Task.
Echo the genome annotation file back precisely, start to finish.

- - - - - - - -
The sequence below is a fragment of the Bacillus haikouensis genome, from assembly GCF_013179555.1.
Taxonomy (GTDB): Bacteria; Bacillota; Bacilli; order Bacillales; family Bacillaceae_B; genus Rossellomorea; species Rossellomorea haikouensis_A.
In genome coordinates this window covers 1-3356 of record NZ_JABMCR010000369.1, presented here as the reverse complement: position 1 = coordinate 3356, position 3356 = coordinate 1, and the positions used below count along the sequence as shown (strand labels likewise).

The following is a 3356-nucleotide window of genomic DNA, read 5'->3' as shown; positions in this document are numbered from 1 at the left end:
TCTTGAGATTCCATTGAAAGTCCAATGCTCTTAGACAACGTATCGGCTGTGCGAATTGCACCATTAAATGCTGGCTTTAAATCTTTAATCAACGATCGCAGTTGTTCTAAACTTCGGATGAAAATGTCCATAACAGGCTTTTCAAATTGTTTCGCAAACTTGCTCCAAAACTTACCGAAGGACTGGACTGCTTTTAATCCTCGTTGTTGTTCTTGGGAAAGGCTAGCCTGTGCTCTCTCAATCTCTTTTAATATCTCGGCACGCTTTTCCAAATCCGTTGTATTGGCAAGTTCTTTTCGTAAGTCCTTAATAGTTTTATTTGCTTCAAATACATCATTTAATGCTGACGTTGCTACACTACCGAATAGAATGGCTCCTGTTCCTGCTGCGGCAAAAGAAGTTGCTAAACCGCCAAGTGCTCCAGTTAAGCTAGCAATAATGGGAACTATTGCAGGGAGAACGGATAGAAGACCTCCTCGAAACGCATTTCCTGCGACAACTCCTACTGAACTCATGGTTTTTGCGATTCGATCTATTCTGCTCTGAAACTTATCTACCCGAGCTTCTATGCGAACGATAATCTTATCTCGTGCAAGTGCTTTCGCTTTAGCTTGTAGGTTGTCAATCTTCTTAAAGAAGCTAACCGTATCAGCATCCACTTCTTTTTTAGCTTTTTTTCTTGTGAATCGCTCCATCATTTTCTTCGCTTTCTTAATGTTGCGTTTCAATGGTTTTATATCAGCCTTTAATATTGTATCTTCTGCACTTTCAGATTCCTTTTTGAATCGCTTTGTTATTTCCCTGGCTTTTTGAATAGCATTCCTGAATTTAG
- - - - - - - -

The sequence below is a fragment of the Bacillus haikouensis genome, from assembly GCF_013179555.1.
Taxonomy (GTDB): Bacteria; Bacillota; Bacilli; order Bacillales; family Bacillaceae_B; genus Rossellomorea; species Rossellomorea haikouensis_A.
In genome coordinates this window covers 1-3356 of record NZ_JABMCR010000369.1, presented here as the reverse complement: position 1 = coordinate 3356, position 3356 = coordinate 1, and the positions used below count along the sequence as shown (strand labels likewise).

The following is a 3356-nucleotide window of genomic DNA, read 5'->3' as shown; positions in this document are numbered from 1 at the left end:
TCTTGAGATTCCATTGAAAGTCCAATGCTCTTAGACAACGTATCGGCTGTGCGAATTGCACCATTAAATGCTGGCTTTAAATCTTTAATCAACGATCGCAGTTGTTCTAAACTTCGGATGAAAATGTCCATAACAGGCTTTTCAAATTGTTTCGCAAACTTGCTCCAAAACTTACCGAAGGACTGGACTGCTTTTAATCCTCGTTGTTGTTCTTGGGAAAGGCTAGCCTGTGCTCTCTCAATCTCTTTTAATATCTCGGCACGCTTTTCCAAATCCGTTGTATTGGCAAGTTCTTTTCGTAAGTCCTTAATAGTTTTATTTGCTTCAAATACATCATTTAATGCTGACGTTGCTACACTACCGAATAGAATGGCTCCTGTTCCTGCTGCGGCAAAAGAAGTTGCTAAACCGCCAAGTGCTCCAGTTAAGCTAGCAATAATGGGAACTATTGCAGGGAGAACGGATAGAAGACCTCCTCGAAACGCATTTCCTGCGACAACTCCTACTGAACTCATGGTTTTTGCGATTCGATCTATTCTGCTCTGAAACTTATCTACCCGAGCTTCTATGCGAACGATAATCTTATCTCGTGCAAGTGCTTTCGCTTTAGCTTGTAGGTTGTCAATCTTCTTAAAGAAGCTAACCGTATCAGCATCCACTTCTTTTTTAGCTTTTTTTCTTGTGAATCGCTCCATCATTTTCTTCGCTTTCTTAATGTTGCGTTTCAATGGTTTTATATCAGCCTTTAATATTGTATCTTCTGCACTTTCAGATTCCTTTTTGAATCGCTTTGTTATTTCCCTGGCTTTTTGAATAGCATTCCTGAATTTAG